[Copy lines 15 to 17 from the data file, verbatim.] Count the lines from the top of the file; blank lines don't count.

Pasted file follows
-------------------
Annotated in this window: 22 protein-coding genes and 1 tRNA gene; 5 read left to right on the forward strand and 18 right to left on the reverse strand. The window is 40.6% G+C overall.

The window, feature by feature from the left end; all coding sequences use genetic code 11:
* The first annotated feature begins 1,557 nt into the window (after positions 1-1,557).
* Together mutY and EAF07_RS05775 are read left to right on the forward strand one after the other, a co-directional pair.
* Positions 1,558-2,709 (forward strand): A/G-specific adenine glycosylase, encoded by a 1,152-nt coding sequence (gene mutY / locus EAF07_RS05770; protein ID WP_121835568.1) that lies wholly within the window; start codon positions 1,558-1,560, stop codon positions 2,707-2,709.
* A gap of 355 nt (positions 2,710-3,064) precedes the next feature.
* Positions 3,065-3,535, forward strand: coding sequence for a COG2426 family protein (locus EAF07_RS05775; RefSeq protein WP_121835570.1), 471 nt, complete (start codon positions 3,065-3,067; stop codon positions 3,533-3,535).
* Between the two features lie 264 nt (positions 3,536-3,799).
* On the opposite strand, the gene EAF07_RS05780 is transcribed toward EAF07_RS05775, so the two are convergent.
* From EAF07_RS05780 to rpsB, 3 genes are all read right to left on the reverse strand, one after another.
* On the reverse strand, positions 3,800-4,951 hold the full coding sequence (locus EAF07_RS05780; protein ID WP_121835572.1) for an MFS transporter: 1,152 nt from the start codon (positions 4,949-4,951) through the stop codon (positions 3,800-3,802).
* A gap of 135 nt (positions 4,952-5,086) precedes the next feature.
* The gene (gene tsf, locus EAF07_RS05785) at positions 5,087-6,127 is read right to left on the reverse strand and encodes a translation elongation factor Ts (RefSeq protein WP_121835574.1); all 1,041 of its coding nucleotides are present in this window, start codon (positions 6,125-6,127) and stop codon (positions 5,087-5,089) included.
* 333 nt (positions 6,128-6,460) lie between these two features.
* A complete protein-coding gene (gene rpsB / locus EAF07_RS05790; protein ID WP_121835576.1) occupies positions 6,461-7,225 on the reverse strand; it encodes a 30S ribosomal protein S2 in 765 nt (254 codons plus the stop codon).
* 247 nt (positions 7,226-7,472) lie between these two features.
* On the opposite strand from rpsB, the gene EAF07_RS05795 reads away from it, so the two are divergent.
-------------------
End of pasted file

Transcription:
* A complete protein-coding gene (gene rpsB / locus EAF07_RS05790; protein ID WP_121835576.1) occupies positions 6,461-7,225 on the reverse strand; it encodes a 30S ribosomal protein S2 in 765 nt (254 codons plus the stop codon).
* 247 nt (positions 7,226-7,472) lie between these two features.
* On the opposite strand from rpsB, the gene EAF07_RS05795 reads away from it, so the two are divergent.